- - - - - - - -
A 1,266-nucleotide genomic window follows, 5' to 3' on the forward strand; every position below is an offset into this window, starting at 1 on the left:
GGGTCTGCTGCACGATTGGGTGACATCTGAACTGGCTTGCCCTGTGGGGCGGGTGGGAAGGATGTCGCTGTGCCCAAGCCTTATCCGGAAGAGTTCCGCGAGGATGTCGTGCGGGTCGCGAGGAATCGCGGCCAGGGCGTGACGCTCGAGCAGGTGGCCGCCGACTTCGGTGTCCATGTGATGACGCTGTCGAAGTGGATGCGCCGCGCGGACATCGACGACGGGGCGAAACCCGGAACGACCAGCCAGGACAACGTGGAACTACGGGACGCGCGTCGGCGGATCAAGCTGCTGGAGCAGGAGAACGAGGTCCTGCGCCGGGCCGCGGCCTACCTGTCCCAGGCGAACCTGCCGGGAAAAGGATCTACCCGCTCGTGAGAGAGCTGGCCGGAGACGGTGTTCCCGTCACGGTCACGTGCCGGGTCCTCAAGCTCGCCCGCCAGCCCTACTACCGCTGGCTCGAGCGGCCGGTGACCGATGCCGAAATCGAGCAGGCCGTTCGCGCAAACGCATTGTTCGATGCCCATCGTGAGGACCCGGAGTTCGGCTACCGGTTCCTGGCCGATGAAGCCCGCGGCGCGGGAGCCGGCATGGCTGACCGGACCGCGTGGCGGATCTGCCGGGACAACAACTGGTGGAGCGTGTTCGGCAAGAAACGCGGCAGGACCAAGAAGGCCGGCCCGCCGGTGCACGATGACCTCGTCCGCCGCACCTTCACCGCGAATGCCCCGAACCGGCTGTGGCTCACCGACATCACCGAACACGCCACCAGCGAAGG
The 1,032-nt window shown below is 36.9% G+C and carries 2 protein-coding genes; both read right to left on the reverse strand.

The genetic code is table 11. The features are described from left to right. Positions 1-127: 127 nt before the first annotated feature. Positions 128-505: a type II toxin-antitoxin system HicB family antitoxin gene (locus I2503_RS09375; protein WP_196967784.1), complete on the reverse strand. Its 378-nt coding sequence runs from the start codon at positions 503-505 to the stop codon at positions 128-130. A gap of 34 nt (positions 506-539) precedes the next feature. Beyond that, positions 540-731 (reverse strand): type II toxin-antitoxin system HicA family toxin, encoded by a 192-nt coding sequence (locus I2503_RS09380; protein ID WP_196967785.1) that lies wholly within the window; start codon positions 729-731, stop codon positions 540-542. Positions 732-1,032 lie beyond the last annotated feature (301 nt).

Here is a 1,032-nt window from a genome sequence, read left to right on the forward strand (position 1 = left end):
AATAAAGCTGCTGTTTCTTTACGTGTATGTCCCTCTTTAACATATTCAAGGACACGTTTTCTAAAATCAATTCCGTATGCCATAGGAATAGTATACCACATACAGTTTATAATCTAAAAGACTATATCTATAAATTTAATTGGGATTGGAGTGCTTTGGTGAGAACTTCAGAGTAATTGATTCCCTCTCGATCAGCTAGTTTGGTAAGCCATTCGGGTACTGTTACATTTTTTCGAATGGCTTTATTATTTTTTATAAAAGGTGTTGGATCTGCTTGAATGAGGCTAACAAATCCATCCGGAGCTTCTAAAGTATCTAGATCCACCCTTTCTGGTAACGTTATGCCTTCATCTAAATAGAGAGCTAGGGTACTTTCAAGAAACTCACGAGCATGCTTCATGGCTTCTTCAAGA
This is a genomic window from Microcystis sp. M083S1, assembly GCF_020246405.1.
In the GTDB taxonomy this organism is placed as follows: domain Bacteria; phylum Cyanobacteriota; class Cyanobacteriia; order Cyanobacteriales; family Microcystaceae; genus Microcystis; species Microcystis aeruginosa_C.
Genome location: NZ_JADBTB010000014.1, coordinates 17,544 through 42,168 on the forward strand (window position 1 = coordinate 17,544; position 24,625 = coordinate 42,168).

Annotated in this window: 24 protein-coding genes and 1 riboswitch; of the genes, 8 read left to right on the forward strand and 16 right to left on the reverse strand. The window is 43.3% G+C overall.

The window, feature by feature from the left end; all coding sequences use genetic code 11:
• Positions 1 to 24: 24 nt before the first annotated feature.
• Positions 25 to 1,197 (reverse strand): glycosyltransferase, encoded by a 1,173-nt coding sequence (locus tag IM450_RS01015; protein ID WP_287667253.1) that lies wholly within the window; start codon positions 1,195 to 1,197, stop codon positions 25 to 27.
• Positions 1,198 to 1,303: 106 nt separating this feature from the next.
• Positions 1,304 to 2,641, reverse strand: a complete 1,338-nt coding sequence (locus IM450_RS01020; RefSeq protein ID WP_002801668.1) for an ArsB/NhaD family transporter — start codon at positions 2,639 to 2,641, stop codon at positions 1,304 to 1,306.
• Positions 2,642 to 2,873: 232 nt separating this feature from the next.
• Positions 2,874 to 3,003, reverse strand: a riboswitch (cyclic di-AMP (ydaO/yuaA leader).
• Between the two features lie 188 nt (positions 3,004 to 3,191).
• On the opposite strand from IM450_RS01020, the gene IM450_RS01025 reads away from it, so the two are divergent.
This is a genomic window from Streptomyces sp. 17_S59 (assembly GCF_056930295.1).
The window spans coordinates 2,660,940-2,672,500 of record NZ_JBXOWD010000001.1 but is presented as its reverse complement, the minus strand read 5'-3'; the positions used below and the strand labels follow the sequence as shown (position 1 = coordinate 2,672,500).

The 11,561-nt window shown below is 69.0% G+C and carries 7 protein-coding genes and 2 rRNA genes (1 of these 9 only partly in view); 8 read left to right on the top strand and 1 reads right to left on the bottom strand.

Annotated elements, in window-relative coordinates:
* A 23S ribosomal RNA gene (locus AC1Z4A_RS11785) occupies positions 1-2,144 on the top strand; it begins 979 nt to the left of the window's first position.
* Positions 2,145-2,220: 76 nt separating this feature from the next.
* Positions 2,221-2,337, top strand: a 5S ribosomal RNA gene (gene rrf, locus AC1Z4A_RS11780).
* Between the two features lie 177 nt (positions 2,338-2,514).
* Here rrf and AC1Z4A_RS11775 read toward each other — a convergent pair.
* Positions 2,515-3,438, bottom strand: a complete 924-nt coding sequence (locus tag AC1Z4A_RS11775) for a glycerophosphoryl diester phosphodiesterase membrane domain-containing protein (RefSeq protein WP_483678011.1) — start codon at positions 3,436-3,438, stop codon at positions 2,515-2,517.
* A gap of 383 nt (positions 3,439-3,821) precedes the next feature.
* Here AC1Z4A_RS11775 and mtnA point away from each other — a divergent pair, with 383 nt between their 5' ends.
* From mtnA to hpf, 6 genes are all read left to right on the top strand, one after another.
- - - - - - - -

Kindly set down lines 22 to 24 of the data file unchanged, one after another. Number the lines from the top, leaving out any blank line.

The 11,561-nt window shown below is 69.0% G+C and carries 7 protein-coding genes and 2 rRNA genes (1 of these 9 only partly in view); 8 read left to right on the top strand and 1 reads right to left on the bottom strand.

Annotated elements, in window-relative coordinates:
* A 23S ribosomal RNA gene (locus AC1Z4A_RS11785) occupies positions 1-2,144 on the top strand; it begins 979 nt to the left of the window's first position.